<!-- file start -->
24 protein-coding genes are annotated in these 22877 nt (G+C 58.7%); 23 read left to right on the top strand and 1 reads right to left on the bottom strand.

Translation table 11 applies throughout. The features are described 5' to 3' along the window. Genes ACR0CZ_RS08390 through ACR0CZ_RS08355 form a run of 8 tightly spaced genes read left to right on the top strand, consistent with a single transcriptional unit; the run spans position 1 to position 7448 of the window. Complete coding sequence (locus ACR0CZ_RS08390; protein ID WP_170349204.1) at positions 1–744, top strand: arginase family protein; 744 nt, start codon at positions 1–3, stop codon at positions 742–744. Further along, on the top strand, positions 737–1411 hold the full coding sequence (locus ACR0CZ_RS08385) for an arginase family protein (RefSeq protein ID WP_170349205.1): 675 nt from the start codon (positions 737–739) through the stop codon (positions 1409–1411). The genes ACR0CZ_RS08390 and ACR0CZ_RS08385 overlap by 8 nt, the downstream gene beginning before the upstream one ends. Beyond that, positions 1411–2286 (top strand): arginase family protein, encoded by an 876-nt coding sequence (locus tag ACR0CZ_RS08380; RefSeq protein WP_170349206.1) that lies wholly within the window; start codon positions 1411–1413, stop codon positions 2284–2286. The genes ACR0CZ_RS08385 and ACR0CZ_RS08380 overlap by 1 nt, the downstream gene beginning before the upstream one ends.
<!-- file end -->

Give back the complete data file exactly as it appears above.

24 protein-coding genes are annotated in these 22877 nt (G+C 58.7%); 23 read left to right on the top strand and 1 reads right to left on the bottom strand.

Translation table 11 applies throughout. The features are described 5' to 3' along the window. Genes ACR0CZ_RS08390 through ACR0CZ_RS08355 form a run of 8 tightly spaced genes read left to right on the top strand, consistent with a single transcriptional unit; the run spans position 1 to position 7448 of the window. Complete coding sequence (locus ACR0CZ_RS08390; protein ID WP_170349204.1) at positions 1–744, top strand: arginase family protein; 744 nt, start codon at positions 1–3, stop codon at positions 742–744. Further along, on the top strand, positions 737–1411 hold the full coding sequence (locus ACR0CZ_RS08385) for an arginase family protein (RefSeq protein ID WP_170349205.1): 675 nt from the start codon (positions 737–739) through the stop codon (positions 1409–1411). The genes ACR0CZ_RS08390 and ACR0CZ_RS08385 overlap by 8 nt, the downstream gene beginning before the upstream one ends. Beyond that, positions 1411–2286 (top strand): arginase family protein, encoded by an 876-nt coding sequence (locus tag ACR0CZ_RS08380; RefSeq protein WP_170349206.1) that lies wholly within the window; start codon positions 1411–1413, stop codon positions 2284–2286. The genes ACR0CZ_RS08385 and ACR0CZ_RS08380 overlap by 1 nt, the downstream gene beginning before the upstream one ends.